Helmut Jahn, ‘Convention-Busting’ Architect, Dies at 81

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Helmut Jahn, a German-born architect who designed buildings around the world but was most influential in his adopted hometown, Chicago, where he conceived of an extravagant downtown home to state government and the United Airlines terminal at O’Hare International Airport, died on Saturday in a traffic accident near the horse farm where he lived, in St. Charles, Ill. He was 81.

His wife, Deborah (Lampe) Jahn, confirmed the death. He had been riding his bicycle in suburban Campton Hills when he was struck by two cars that were heading in opposite directions. A news release from the local police department said that Mr. Jahn failed to brake at a stop sign.

A modernist who began a long flirtation with postmodernism in the 1970s, Mr. Jahn (pronounced “yahn”) designed the Xerox Center, an elegant 45-story office tower with a glass and aluminum curtain wall, a rounded corner and a two-story streetfront that undulates inward that opened in 1980 in Chicago’s Loop.

Newsweek called Mr. Jahn the “Flash Gordon of American architecture” in 1982. Three years later GQ featured him on its cover wearing a dashing fedora with the headline “Helmut Jahn Has an Edifice Complex.”

In the accompanying article, the eminent architect Philip Johnson called Mr. Jahn “a genuine genius” and “a comet flashing in the sky,” although he added, “I don’t know about him yet.”

At the time, construction of Mr. Jahn’s futuristic design of the State of Illinois Center — a government and retail complex — was nearly complete in the middle of the Loop. The facade is a mix of reflective bluish-turquoise glass; inside, the circular atrium has a mix of salmon-colored and blue metal panels. Multicolored granite lines the base.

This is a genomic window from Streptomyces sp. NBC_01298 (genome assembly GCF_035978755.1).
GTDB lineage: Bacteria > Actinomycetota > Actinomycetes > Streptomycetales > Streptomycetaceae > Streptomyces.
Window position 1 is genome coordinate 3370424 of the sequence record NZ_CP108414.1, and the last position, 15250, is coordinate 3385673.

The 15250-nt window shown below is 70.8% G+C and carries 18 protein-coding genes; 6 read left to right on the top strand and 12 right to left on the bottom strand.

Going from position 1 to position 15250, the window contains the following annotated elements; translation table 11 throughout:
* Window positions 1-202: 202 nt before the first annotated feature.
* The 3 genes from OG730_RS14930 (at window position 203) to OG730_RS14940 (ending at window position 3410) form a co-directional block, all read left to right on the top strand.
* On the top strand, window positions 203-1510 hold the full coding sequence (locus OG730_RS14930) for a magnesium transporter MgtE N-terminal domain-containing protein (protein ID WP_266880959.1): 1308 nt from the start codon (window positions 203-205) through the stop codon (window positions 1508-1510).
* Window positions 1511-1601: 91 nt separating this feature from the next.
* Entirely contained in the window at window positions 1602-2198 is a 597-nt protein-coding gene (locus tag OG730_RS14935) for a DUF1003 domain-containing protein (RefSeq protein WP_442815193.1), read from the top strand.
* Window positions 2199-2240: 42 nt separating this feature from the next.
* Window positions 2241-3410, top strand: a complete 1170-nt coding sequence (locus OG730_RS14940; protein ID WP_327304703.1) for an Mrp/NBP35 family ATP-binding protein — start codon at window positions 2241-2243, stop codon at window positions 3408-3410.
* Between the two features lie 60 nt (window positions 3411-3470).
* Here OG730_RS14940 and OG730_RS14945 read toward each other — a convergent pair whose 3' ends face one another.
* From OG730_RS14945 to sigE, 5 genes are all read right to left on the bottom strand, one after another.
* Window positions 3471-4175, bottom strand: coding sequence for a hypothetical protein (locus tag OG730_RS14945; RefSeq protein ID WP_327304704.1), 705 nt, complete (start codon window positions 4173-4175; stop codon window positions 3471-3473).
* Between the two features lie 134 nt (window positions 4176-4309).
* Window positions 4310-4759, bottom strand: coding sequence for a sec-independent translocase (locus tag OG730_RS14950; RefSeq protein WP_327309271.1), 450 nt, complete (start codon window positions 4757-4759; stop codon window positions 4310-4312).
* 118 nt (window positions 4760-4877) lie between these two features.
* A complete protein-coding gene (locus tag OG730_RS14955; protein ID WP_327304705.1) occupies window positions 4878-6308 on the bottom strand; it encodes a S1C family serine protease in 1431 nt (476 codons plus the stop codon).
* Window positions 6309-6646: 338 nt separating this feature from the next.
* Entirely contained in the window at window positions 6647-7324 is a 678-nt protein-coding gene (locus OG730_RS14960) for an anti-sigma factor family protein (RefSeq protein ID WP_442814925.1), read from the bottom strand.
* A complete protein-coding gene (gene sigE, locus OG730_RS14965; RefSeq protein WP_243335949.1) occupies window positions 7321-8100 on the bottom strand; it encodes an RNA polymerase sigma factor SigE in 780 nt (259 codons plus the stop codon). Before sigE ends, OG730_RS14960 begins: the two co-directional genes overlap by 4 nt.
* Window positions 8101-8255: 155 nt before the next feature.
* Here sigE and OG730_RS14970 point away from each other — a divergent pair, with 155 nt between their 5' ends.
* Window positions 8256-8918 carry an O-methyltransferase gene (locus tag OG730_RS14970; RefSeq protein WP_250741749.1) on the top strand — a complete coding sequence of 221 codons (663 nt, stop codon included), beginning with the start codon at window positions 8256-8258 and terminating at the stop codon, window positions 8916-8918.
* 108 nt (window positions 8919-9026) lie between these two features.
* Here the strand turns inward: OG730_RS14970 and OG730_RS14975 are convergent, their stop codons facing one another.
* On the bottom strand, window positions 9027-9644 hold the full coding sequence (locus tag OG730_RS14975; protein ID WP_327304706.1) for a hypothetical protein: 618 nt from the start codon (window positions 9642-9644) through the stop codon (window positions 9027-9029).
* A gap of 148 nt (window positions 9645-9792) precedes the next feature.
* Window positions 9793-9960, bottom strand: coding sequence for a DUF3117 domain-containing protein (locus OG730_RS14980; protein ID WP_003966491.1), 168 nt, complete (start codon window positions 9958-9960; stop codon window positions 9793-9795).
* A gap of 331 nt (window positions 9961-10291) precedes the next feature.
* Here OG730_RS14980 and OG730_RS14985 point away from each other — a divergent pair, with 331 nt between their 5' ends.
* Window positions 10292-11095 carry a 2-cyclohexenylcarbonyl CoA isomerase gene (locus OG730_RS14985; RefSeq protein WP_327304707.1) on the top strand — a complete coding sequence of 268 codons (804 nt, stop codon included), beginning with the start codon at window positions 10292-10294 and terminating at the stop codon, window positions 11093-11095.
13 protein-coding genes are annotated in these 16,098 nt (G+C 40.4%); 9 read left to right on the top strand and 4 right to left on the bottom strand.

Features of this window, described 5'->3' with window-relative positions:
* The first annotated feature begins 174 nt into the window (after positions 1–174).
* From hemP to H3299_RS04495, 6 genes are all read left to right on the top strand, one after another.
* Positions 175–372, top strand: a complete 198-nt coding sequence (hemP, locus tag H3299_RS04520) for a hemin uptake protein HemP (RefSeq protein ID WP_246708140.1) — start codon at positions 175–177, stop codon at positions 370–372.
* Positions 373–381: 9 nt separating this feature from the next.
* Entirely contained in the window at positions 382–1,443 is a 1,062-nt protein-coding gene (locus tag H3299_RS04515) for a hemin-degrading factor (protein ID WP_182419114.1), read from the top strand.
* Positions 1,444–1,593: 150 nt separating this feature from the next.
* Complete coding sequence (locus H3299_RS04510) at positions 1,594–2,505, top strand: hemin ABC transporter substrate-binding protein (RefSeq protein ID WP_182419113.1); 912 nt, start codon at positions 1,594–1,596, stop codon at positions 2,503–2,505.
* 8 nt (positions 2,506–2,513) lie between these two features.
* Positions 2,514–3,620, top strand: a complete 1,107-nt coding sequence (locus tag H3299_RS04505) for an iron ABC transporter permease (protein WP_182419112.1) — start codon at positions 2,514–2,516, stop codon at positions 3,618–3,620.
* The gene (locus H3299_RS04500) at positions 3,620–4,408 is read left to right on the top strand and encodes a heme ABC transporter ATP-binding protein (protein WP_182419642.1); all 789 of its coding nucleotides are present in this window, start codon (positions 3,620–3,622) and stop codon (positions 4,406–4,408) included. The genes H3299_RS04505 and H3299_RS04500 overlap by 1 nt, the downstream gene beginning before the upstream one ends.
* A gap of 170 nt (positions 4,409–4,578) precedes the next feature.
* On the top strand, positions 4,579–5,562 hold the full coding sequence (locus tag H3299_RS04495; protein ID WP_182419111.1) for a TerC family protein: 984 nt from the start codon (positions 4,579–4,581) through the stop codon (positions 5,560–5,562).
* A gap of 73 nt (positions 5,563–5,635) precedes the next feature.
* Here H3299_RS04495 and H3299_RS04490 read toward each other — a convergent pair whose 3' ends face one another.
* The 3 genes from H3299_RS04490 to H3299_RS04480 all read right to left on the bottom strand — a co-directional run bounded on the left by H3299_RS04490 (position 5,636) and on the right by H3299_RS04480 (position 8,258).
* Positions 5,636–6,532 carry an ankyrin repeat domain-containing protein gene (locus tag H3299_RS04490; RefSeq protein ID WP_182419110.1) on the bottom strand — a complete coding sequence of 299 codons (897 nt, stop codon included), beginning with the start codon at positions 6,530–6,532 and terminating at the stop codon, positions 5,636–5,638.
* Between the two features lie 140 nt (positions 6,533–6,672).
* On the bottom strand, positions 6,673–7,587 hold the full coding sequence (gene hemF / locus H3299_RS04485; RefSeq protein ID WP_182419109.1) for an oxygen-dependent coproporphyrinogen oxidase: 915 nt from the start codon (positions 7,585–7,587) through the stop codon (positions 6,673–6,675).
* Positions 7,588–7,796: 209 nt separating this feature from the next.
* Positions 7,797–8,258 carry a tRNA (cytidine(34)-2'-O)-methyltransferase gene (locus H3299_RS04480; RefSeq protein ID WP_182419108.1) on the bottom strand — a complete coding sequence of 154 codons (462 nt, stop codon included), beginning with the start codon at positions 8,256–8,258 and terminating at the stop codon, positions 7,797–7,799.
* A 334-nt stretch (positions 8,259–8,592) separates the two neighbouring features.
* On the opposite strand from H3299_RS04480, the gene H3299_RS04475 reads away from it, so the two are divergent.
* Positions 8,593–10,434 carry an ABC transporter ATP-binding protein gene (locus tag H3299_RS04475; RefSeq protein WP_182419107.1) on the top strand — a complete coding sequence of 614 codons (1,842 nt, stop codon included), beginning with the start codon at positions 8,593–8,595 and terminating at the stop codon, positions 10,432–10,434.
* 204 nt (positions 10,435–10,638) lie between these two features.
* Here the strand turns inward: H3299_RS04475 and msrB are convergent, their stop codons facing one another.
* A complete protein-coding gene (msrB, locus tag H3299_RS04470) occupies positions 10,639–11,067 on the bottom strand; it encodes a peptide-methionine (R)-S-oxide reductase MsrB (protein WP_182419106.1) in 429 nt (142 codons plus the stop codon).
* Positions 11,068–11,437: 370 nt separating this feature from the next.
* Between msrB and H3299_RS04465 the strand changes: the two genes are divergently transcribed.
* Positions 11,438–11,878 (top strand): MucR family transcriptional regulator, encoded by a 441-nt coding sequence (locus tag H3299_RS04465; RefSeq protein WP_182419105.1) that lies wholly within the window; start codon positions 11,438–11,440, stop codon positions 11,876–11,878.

In his 1985 review in The New York Times, the architecture critic Paul Goldberger said that the complex’s “squat form, which swoops around one corner in a 16-story-high curve, is one part Pompidou Center, one part Piranesi and one part kitsch 1950s revival. He added, “It is not surprising that it has left even this relatively sophisticated city breathless.”

Reaction to Mr. Jahn’s buildings in Chicago ranged from “dazzling” to the critical observation that it was “unrelated to anything else in the whole of Western civilization.”

Mr. Jahn didn’t mind the criticism. “I’d rather have people talk about buildings than say, ‘Well, that’s just another building that I didn’t see,’” he told GQ.

In 1987 came the opening of United Terminal One, a sprawling homage to 19th-century train stations. A riot of glass and exposed steel framework, it has curves that allow for various ceiling heights and black-and-white floors outlined in red seams.

Paul Gapp, the architecture critic of The Chicago Tribune, called it “one of the most aesthetically extraordinary terminals in the nation.” In The Times, Mr. Goldberger wrote that it was “the most ambitious effort at airport architecture” since Eero Saarinen’s early-1960s designs for Dulles International Airport in Washington and the T.W.A. Flight Center at Kennedy International Airport in New York.

Helmut Jahn was born on Jan. 4, 1940, in Nuremberg, Germany, and grew up in a nearby suburb. His father, Wilhelm, was a special-education teacher. His mother, Lena (Werth) Jahn, was a homemaker.

As a boy, Helmut loved drawing and painting, but he aspired to be an airline pilot. “But he wasn’t very good at languages, which disqualified him to be a pilot for Lufthansa,” his wife said, “so he chose architecture because it involved a lot of drawing.”

After graduating from the Technische Hochschule in Munich, he earned a master’s degree from the Illinois Institute of Technology College of Architecture. After he graduated in 1967, he was hired by Gene Summers, formerly the right-hand man to the modernist giant Ludwig Mies van der Rohe, at the venerable Chicago architectural firm C.F. Murphy Associates.